Oxygen passes from the regulator valve 34 through a conduit 36 to an oxygen manifold 38 from which the four oxygen conduits 18 extend.

The four solenoid valves 22 in the conduits 18 are each of conventional construction, being responsive to a current impulse to open the associated valve and allow oxygen to pass through the valve toward the associated engine cylinder 20.

In the embodiment of FIG. 1, it is preferred to locate four one-way valves 40 in the conduits 18, respectively, to prevent combustion pressures from passing upstream toward the valves 22.

With particular reference to FIGS. 1 & 3, spark plugs 26 are of conventional construction, each being threaded into the open upper extremity of an adapter 42, whose lower extremity 44 is threaded into one of the spark plug ports 46 of the engine cylinder block. The adapter 42 includes a central passage so that the spark plug electrode is in communication with the combustible mixture in the associated engine cylinder 20.

In addition, a side passage 48 is in communication with the adapter central passage, the passage 48 being defined by a laterally and upwardly extending tubular portion 50 integral with the adaptor 42. The portion 50 mounts the discharge end of one of the conduits 18 to feed oxygen through the adapter to the engine cylinder. The adapters 42 thus make it possible to utilize conventional spark plugs with the pollution control apparatus 10.

The spark plug leads 30 connected to the distributor 28 are also connected in parallel with four leads or electrical conductors 52 coupled to the solenoids of the solenoid valves 22. With this arrangement the current impulse generated by the usual induction coil (not shown), and passing from the distributor 28 through one of the spark plug leads 30, is also applied to one of the solenoids through a lead 52. Thus, the parallelconnected spark plug 26 and solenoid valve 22 are operated simultaneously.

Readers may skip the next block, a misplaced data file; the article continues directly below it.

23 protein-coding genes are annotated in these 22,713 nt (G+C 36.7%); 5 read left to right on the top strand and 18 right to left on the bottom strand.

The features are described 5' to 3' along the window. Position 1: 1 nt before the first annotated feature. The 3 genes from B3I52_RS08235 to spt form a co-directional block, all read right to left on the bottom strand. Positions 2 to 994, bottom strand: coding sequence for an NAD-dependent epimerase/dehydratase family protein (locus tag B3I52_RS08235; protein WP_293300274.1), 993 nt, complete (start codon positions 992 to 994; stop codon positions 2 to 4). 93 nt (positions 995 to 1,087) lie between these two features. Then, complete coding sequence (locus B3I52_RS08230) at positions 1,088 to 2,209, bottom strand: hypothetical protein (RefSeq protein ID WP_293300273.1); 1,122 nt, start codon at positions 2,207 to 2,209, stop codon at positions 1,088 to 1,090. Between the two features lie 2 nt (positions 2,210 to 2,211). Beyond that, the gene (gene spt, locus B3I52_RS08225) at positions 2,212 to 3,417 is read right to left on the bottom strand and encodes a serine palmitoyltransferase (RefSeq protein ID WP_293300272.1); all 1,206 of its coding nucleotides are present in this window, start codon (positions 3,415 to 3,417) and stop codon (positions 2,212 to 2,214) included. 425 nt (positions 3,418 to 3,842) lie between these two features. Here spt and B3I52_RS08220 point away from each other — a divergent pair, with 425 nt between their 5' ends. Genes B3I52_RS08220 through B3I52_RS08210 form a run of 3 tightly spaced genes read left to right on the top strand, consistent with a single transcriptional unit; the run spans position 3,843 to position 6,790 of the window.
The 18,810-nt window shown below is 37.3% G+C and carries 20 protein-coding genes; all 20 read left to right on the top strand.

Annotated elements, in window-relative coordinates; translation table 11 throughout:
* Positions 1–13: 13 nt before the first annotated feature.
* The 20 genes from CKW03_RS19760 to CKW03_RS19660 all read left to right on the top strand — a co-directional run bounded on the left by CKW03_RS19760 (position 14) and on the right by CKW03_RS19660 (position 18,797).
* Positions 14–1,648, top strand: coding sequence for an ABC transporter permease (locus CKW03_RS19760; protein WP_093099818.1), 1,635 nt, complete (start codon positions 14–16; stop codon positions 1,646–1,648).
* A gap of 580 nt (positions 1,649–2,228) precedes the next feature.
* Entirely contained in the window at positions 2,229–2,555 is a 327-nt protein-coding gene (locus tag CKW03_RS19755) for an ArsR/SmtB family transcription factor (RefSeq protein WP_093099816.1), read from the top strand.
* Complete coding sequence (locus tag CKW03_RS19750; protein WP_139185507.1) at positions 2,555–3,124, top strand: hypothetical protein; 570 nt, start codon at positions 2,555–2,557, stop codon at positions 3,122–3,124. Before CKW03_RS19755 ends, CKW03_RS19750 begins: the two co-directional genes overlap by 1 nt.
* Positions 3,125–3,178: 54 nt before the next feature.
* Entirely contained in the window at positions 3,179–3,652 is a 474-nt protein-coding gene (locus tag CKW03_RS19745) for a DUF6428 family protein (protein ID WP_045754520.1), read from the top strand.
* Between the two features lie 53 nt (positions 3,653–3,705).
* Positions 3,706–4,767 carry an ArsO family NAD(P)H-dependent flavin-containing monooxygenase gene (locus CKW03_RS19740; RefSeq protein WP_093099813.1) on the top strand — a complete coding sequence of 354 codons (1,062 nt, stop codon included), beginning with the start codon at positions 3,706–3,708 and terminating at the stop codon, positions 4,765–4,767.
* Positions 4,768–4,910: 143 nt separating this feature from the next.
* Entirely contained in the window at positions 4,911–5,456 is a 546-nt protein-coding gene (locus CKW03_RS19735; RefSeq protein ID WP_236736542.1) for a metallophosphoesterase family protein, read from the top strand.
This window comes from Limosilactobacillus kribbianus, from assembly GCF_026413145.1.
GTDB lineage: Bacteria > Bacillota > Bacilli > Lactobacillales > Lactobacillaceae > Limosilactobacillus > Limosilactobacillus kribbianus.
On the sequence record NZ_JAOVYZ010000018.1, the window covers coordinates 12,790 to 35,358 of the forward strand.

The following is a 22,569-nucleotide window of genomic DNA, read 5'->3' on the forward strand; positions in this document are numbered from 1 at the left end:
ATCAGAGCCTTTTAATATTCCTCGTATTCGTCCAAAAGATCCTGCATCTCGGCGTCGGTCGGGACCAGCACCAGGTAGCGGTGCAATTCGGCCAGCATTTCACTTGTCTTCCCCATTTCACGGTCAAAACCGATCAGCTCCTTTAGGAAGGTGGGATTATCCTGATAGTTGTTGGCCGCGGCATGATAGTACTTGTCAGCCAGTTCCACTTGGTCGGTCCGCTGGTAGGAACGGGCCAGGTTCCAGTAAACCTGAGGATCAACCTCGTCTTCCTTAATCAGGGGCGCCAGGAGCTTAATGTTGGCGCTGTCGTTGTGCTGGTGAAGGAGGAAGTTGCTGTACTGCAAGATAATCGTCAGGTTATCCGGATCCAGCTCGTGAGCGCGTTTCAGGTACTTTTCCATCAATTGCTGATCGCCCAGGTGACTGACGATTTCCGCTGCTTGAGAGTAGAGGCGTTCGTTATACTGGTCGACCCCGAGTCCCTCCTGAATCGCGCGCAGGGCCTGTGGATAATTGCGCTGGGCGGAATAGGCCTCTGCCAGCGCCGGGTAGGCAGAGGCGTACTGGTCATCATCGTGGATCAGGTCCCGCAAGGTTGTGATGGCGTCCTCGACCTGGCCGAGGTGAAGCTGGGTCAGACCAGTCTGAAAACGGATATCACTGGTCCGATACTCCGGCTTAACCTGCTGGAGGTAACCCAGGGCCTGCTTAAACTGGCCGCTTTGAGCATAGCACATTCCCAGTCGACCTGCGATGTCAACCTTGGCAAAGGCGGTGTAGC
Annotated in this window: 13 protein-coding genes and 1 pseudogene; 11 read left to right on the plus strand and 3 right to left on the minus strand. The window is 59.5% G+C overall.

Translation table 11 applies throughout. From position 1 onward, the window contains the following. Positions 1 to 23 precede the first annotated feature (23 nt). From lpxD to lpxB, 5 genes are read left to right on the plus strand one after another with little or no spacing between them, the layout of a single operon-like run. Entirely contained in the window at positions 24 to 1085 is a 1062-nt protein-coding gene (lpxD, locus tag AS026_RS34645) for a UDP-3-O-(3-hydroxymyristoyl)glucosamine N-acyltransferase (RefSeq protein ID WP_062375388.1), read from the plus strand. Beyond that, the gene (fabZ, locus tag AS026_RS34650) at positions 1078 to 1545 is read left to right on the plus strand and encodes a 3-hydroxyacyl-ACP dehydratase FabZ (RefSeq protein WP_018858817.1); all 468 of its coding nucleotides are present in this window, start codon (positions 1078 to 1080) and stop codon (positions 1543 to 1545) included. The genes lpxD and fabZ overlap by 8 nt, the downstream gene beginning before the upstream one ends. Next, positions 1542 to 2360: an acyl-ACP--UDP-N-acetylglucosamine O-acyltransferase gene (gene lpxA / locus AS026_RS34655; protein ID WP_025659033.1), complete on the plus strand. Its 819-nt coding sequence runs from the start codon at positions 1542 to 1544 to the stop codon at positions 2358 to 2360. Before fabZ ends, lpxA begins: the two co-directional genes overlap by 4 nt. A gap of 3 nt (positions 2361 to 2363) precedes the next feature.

Identifying the plugs 26, valves 22, and cylinders as numbers 14, viewed from left to right in FIG. 1, the No. I plug is preferably not electrically coupled to the No. l valve 22. Assuming the firing order of the engine 12 is 1-3-2-4, when cylinder No. l is fired or is on its power stroke, cylinder No. 2 is commencing or about to commence its intake stroke. Consequently, it is the No. 2 cylinder into which oxygen is to be injected when No. I plug is fired. Therefore, assuming the firing order previously mentioned, the preferred corresponding operational order of actuation of the solenoid valves is 24l3. Of course, this would be altered for a different firing order or where the number of cylinders is different. The important aspect of oxygen injection is simply to insure that injection occurs during a portion of the cylinder operating cycle when the oxygen can be thoroughly mixed with the incoming fuel and air mixture. Moreover, it will be apparent that solenoid valves can be selected and adjusted to provide the duration of opening desired for each current impulse to the solenoid. This would be established during operational testing of the particular engine.

The embodiment of FIG. 1 utilizes a fuel-air introduction system 24 which includes a conventional carburetor 54 to which fuel is fed by means of a conduit 56 connected to a fuel source or tank 58. Fuel from the tank 58 passes through a fuel shut-off valve 60, illustrated in detail in FIG. 2, and a conventional fuel pump 62 located in conduit 56 provides fuel pressure. In this regard most elements of the engine 12 are conventional, including the fuel-air introduction and ignition systems, the intent of the present invention being to require as little alteration as possible to incorporate the pollution control apparatus 10 in the engine 12.